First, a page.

2015-06-15
Technical Paper
2015-01-2235
Arnaud Caillet, Denis Blanchet
Abstract The need in the automotive industry to understand the physical behavior of trims used in a vehicle is high. The PEM (poro-elastic method) was developed to permit an explicit representation of the trims in the FEM full vehicle models and to give tools to diagnose the effect of the trims and test design changes (porous material property, geometry, etc.,). During the last decade, the evolution of software and hardware has allowed the creation of models with highly detailed trim description (porous material using Biot parameters, plastic trims, etc.,). These models can provide good correlation up to 400Hz compared to measurements in contrast to classical NSM (Non Structural Mass) methodology which shows limitations.
2015-06-15
Technical Paper
2015-01-2266
Andrzej Pietrzyk
Abstract Several of the exterior noise sources existing around a vehicle can cause airborne noise issues at relatively low frequencies. SEA, traditionally used for airborne sound issues is not suitable for the frequency range of interest. Finite Element analysis has been used. Handling of the non-reflecting condition on the outer boundary of the exterior cavity is an issue. Recently, advances have been made in several commercially available codes, which made the analysis practical. Including the poro-elastic material model for foam-based carpets is also becoming practically possible. The purpose of the current study is to investigate the practical applications of those new developments against test data, and to estimate the feasibility of using these procedures in the vehicle development projects. Measurements were carried out in a new semi-anechoic chamber at Volvo Cars.
2015-06-15
Technical Paper
2015-01-2271
Yong Du Jun, Bong Hyun Park, Kang Seok Seo, Tae Hyun Kim, Myoung Jae Chae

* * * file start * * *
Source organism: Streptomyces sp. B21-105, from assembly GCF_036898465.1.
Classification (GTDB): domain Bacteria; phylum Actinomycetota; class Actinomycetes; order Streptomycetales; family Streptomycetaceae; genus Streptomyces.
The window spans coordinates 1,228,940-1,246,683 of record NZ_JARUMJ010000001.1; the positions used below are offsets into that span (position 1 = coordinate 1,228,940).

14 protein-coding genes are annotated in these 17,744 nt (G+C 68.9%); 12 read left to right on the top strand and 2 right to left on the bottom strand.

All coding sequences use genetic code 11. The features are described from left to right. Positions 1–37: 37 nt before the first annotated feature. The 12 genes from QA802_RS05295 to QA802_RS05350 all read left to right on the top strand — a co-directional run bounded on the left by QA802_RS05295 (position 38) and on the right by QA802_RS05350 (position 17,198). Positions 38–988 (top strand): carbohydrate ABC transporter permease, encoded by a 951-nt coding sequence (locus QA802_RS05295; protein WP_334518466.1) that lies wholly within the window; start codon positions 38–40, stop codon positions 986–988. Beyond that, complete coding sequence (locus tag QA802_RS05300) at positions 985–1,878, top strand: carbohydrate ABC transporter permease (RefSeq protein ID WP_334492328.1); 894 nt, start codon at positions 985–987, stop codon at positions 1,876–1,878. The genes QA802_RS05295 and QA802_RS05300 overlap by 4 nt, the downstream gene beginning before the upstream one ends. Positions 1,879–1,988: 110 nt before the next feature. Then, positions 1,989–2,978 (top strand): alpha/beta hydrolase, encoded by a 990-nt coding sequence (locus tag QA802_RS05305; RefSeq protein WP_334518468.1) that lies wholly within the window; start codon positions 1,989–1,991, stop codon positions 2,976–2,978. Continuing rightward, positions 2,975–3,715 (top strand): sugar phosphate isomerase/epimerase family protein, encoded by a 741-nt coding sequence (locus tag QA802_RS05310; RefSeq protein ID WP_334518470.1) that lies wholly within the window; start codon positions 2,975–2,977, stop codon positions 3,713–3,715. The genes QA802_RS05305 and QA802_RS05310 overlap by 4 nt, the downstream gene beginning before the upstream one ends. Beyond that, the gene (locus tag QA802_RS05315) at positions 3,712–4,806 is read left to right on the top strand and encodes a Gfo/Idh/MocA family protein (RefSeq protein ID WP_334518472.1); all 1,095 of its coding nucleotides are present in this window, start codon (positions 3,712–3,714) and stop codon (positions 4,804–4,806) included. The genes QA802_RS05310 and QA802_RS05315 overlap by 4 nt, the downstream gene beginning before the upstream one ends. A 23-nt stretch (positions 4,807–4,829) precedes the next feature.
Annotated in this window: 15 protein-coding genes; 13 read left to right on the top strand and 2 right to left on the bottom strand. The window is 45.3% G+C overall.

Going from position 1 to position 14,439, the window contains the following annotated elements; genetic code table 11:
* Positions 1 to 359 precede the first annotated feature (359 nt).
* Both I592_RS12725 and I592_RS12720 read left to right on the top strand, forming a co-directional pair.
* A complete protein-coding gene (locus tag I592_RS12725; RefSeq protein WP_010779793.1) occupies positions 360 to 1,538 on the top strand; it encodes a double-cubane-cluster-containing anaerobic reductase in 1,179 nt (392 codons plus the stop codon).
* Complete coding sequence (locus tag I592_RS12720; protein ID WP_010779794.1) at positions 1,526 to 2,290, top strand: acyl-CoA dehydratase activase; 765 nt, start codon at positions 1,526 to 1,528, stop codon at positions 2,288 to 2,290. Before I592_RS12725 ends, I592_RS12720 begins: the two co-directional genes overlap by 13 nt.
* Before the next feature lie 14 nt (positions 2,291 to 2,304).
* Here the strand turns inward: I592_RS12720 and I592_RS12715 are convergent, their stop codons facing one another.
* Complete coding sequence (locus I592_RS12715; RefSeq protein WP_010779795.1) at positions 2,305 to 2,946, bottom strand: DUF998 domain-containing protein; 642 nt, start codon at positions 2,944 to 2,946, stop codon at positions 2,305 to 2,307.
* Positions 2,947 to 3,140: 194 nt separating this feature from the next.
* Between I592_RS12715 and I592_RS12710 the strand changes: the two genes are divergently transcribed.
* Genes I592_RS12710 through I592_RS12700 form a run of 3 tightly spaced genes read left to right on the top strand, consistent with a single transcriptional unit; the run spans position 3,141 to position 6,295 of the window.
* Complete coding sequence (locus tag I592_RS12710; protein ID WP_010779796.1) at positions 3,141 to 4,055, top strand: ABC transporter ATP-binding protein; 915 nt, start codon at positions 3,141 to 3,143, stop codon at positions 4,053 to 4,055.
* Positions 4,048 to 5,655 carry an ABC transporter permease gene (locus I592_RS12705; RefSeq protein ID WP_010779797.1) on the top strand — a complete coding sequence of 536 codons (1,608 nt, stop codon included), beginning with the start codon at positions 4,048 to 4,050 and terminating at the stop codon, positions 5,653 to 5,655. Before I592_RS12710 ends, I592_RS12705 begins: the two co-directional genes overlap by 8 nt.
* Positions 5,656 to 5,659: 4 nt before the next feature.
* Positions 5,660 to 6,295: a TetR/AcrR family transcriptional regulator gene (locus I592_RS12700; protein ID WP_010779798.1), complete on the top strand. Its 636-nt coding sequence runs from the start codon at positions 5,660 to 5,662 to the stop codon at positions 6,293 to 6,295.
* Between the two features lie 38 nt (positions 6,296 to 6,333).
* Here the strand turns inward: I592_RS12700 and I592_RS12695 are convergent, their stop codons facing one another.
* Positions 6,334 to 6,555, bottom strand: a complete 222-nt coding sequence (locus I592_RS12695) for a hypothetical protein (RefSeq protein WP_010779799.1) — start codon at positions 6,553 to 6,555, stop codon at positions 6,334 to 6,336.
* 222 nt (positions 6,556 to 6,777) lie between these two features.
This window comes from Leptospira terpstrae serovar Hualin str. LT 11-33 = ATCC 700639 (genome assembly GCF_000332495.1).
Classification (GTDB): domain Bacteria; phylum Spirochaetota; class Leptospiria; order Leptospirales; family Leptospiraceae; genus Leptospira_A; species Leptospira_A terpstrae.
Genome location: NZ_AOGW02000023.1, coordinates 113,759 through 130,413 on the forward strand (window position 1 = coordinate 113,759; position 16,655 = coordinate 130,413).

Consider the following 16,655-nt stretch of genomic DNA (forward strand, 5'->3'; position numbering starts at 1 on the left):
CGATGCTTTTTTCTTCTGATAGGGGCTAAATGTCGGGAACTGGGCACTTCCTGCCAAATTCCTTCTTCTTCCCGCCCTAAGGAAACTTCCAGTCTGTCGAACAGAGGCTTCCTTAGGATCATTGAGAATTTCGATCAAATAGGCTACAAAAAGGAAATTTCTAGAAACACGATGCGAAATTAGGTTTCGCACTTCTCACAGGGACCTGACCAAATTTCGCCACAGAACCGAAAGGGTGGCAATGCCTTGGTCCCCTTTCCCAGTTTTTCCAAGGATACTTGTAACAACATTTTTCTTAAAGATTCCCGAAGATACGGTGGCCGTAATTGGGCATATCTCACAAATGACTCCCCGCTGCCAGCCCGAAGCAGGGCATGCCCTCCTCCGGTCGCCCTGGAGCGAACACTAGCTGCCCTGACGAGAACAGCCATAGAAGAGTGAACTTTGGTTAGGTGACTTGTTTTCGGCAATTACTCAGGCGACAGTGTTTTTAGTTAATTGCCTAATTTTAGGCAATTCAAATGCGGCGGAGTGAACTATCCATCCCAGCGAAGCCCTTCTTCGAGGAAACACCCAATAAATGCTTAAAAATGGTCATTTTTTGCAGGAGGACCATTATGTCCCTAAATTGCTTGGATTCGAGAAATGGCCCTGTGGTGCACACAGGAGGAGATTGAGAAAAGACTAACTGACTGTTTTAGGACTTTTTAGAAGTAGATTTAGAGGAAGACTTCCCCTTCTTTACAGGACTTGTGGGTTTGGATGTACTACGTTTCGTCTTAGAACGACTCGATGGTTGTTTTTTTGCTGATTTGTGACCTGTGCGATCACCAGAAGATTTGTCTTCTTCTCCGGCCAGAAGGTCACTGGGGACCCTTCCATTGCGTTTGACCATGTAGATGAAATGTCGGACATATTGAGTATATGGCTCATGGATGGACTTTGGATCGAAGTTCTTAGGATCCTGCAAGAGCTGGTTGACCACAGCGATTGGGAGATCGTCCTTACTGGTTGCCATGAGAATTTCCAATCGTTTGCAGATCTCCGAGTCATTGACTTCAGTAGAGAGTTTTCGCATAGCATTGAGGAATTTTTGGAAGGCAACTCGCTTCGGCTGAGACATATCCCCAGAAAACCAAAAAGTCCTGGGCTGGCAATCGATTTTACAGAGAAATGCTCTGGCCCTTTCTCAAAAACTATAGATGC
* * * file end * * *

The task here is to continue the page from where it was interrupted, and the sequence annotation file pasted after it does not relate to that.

Abstract Modern automotive seats require improvements in their design, safety, comfort including sitting and riding comfort. Among those, seat comfort is known to be difficult to evaluate because the comfort is a human feeling. As an approach to evaluate the human comfort in an objective manner, an objective measure is proposed for seat riding comfort evaluation under low frequency vibratory conditions which represents typical roll and pitch motions of driving motor vehicles. The related feeling due to this low frequency vehicle motion is termed ‘hold feeling’ because the seated body may tend to deviate from the defined seating position under such vehicle motion input. Dynamic pressure measurements have been conducted in the frequency range up to 1.0 Hz to monitor the interface pressure change behavior of the seat-subject body.
2015-06-15
Technical Paper
2015-01-2273
Curtis Jones, Zhengyu Liu, Suhas Venkatappa, James Hurd
Abstract This paper presents the methodology of predicting vehicle level automotive air-handling system air-rush noise sound quality (SQ) using the sub-system level measurement. Measurement setup in both vehicle level and sub-system levels are described. To assess the air-rush noise SQ, both 1/3 octave band sound pressure level (SPL) and overall Zwicker's loudness are used. The “Sound Quality Correlation Functions (SQCF)” between sub-system level and vehicle level are developed for the specified climate control modes and vehicle segment defined by J.D. Power & Associates, while the Zwicker's loudness is calculated using the un-weighted predicted 1/3 octave band SPL. The predicting models are demonstrated in very good agreement with the measured data. The methodology is applied to the development of sub-system SQ requirement for upfront delivery of the optimum design to meet global customer satisfaction
2015-06-15
Journal Article
2015-01-2276
Zhengyu Liu, Donald Wozniak, Manfred Koberstein, Curtis Jones, Jan Xu, Suhas Venkatappa